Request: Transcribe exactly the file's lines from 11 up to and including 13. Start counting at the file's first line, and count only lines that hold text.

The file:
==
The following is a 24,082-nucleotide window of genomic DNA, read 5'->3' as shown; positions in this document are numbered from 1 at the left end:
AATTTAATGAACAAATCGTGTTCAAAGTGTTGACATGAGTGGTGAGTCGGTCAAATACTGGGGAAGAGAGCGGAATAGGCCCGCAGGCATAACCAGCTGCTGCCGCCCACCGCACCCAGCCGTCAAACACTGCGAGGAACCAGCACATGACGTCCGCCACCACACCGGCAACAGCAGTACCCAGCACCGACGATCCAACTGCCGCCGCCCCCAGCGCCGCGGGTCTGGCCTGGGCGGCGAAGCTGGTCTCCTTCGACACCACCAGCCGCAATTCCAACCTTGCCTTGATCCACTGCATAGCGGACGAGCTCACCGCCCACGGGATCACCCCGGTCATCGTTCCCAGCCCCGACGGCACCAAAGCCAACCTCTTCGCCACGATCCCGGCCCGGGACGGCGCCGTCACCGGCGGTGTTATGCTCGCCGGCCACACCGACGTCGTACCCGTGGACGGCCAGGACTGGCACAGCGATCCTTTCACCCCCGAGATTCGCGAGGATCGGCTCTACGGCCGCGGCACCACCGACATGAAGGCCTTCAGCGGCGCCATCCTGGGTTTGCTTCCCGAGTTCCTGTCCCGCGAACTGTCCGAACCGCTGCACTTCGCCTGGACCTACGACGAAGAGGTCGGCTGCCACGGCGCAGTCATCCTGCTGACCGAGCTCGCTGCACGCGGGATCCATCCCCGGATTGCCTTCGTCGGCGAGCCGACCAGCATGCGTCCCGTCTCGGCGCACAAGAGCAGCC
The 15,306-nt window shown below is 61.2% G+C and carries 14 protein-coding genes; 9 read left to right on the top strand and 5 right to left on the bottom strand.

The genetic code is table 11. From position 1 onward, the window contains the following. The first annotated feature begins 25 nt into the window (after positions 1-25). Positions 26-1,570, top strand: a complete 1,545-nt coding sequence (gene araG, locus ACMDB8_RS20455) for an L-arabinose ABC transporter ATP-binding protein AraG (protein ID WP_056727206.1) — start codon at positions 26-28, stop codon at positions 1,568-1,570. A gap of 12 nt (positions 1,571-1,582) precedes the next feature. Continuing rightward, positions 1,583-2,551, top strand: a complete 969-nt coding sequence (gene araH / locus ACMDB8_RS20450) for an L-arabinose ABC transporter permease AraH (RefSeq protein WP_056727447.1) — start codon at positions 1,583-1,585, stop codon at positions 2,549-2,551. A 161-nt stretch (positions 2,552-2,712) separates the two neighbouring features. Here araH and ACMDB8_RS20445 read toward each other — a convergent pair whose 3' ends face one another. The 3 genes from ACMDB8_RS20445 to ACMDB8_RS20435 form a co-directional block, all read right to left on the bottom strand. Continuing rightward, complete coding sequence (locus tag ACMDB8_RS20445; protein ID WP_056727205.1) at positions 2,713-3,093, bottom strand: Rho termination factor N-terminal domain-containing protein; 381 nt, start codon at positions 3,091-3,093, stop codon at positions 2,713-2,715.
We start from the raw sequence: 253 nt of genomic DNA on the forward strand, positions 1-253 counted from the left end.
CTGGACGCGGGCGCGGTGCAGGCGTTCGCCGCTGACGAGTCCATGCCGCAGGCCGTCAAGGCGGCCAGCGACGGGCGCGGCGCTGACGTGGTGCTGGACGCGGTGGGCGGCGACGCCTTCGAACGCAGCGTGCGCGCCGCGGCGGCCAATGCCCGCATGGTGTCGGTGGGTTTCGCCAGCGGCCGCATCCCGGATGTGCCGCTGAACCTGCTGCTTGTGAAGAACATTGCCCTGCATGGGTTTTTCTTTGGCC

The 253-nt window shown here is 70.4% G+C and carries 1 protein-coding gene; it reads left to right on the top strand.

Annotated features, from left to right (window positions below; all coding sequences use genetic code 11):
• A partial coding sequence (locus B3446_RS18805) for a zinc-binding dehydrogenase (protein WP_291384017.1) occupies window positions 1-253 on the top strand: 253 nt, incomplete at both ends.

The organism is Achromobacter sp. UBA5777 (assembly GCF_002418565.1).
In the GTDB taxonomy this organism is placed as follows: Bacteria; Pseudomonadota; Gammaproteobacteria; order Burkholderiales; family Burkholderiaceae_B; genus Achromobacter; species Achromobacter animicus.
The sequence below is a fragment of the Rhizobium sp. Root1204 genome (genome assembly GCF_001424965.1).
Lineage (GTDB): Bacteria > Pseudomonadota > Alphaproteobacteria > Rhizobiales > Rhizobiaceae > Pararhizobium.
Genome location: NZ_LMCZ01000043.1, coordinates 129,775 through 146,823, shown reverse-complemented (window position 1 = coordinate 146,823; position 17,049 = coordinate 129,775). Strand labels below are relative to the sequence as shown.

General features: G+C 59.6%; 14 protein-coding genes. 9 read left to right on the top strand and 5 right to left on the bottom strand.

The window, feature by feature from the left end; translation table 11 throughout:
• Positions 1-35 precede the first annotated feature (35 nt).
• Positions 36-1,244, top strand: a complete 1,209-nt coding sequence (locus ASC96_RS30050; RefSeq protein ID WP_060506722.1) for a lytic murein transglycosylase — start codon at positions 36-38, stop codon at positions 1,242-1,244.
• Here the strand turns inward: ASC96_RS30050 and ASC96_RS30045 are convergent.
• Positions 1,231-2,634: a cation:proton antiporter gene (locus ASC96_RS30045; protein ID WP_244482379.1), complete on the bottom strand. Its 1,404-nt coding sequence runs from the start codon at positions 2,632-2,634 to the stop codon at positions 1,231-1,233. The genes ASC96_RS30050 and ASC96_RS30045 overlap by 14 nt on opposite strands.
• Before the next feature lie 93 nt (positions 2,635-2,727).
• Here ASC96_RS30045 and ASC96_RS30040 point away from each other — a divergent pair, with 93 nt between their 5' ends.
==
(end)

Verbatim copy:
In the GTDB taxonomy this organism is placed as follows: Bacteria; Pseudomonadota; Gammaproteobacteria; order Burkholderiales; family Burkholderiaceae_B; genus Achromobacter; species Achromobacter animicus.
The sequence below is a fragment of the Rhizobium sp. Root1204 genome (genome assembly GCF_001424965.1).
Lineage (GTDB): Bacteria > Pseudomonadota > Alphaproteobacteria > Rhizobiales > Rhizobiaceae > Pararhizobium.